3. Progress Dad – John, the father from Carousel of Progress, is not a technically impressive AA. For the first several scenes, he just sits there with limited range of motion, and even in the finale, his movements are fairly restrained (save for when the turkey catches fire, and he hilariously flails his arms about over his head).
Yet, the John Audio Animatronics work because they compliment his dialogue, slew of dad jokes, and direct the audience’s attention appropriately throughout the scenes. In a way, John is an emcee for the technology in the homes and other characters, and his AAs fulfill that role perfectly while also providing him with plenty of lowkey, “fatherly” personality.
2. Mark Twain & Benjamin Franklin – As the dynamic duo who host the American Adventure (an attraction loaded with dazzling AA performances, including Frederick Douglass paddling down the Mississippi River, Chief Joseph delivering an impassioned plea to end his people’s suffering, Will Rogers twirling a lasso), these two are pretty much inseparable. I tried to think of ways to include one of them, but they each help tell the story of the United States.
In so doing, they offer humorous and engaging performances with a level of wit and dynamicism that it’s almost difficult to believe there are no human performers in the American Adventure. They also each perform some fairly impressive technical feats, from Benjamin Franklin walking up stairs to Mark Twain smoking his cigar to the two hosts shaking hands during the attraction’s finale. During that finale, they also provoke feelings of pride and introspection in the audience, once again demonstrating the humanity of these “robot” performers.
1. Shaman – As a so-called old school Walt Disney World fan, it was really difficult to put this AA at #1. Not only did it require passing over some truly iconic and beloved figures, but it required choosing one based upon a film I don’t really even remember. And a figure in a fairly mediocre attraction, at that.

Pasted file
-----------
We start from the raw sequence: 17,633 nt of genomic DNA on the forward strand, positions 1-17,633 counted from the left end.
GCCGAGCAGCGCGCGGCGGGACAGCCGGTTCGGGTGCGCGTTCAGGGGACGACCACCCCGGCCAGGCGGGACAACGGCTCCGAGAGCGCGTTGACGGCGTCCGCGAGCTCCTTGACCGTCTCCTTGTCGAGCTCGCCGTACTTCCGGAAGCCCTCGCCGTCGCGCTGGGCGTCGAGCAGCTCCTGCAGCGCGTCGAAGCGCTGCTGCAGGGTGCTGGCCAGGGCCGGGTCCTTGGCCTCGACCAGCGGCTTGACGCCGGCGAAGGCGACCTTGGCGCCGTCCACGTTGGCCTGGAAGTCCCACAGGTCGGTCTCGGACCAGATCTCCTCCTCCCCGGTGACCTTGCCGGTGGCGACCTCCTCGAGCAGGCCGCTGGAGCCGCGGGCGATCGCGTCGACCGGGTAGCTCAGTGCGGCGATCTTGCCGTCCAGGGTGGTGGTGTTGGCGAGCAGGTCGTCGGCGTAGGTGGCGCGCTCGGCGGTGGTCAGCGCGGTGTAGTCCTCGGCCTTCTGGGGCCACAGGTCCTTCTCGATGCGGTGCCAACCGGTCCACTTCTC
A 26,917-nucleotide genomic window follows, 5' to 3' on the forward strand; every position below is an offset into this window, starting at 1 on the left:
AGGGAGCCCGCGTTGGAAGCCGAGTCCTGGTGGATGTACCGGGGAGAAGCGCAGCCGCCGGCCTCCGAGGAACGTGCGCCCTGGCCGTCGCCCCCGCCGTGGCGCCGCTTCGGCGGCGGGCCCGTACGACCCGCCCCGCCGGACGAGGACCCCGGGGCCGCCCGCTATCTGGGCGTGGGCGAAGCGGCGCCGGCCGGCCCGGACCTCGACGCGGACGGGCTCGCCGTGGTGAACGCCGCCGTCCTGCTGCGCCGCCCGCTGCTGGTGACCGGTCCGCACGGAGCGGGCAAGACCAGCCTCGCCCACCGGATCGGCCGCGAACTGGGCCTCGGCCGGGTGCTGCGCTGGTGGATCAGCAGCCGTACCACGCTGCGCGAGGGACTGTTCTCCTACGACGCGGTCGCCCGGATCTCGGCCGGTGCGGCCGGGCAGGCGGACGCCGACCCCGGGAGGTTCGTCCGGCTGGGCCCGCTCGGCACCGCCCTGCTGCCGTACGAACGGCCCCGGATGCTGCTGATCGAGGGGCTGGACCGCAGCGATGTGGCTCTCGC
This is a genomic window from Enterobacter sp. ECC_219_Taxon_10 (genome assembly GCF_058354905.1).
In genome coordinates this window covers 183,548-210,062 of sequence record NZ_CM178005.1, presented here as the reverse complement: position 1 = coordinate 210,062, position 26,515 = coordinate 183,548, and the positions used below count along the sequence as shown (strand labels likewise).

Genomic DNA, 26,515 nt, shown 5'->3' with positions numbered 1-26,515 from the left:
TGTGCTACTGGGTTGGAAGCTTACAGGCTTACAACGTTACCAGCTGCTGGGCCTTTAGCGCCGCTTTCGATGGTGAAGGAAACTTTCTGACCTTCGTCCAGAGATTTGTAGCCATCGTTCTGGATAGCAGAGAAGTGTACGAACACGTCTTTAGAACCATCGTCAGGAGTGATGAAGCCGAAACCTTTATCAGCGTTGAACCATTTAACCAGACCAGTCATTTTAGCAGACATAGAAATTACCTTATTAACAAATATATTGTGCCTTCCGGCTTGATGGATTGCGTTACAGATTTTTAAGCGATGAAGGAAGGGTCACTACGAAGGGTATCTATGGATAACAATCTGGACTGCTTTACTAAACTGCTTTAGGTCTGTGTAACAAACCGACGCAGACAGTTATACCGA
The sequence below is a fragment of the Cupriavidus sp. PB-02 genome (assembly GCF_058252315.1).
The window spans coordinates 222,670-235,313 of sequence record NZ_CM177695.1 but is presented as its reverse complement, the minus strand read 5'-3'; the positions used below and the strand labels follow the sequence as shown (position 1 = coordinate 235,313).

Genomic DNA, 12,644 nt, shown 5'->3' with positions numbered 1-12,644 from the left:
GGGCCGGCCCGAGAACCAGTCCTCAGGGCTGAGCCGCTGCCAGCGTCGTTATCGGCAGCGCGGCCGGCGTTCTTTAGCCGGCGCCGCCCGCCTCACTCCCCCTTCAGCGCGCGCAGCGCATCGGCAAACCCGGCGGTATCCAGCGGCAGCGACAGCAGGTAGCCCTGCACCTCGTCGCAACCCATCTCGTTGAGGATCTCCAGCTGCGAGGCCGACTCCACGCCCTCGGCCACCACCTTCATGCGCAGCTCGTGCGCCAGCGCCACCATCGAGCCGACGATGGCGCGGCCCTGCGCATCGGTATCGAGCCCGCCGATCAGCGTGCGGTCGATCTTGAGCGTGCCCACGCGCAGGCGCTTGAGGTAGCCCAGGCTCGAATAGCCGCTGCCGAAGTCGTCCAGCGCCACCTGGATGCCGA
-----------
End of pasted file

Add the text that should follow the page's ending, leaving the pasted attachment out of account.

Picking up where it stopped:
Technical wow-factor aside, what I cannot get over when riding Na’vi River Journey is how the Shaman of Songs manages to connect with guests. As you slowly approach her, her fluid and rhythmic movements are captivating and take the attraction from a misfiring attempt at discovery and exploration to one of total enchantment. Everything else melts away, as you’re mesmerized by this Audio Animatronics figure.
Then, in some real crazy Rise of the Machines action, she makes eye contact with you. It’s at once surreal and special, and even though you know it’s an Audio Animatronics figure, it feels no different than when you make eye contact with a parade prince or princess. This all may sound really odd, but this beautiful marriage of technology and personality are why I feel compelled to put the Shaman above so many legacy Walt Disney World AAs.
Honorable Mention: Sonny Eclipse – Had I not recently written Tom’s Top 7: Tomorrowland at Magic Kingdom and included Sonny Eclipse as his own line-item, he would’ve made the list here.
While his AA is not the most advanced that Imagineering has ever created, it’s pretty expressive, with plenty of arm flailing, eyebrow raising, and facial expressions. Between that and his charismatic performance, I think a case can be made that Sonny Eclipse belongs in the top 4.
You’ve probably noticed that a lot of landmark Walt Disney World attractions are not represented at all here. It may seem like a huge oversight to omit Pirates of the Caribbean, Haunted Mansion, Spaceship Earth, and Walt Disney’s Enchanted Tiki Room from this list. Surely the Auctioneer, Hitchhiking Ghosts, Computer Engineer, and Jose are deserving of spots on this list.
Well…maybe? Probably? I debated way too hard over whether to include any or all of those, and ultimately kept coming back to the conclusion that each of those are like an early-era P.T. Anderson film–great ensemble attractions that excel because of the way the entire cast comes together. If this were a list of the top Audio Animatronics attractions, each of them would have to make the list…but it’s not.
Nevertheless, I’m betting plenty of you will disagree with my choices. If it’s any consolation, I’m fairly certain I could wake up tomorrow and make an entirely new list of different Audio Animatronics figures that would be just good as this one. There are so many excellent, emotive AAs at Walt Disney World. Just remember, these are my favorites, not a list of the objective “best” Audio Animatronics at Walt Disney World.
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Do you agree or disagree with my top 7 AAs at Walt Disney World? Which AAs would make your personal list? Any other thoughts about the Audio Animatronics of Walt Disney World? Hearing feedback about your experiences is both interesting to us and helpful to other readers, so please share your thoughts below in the comments!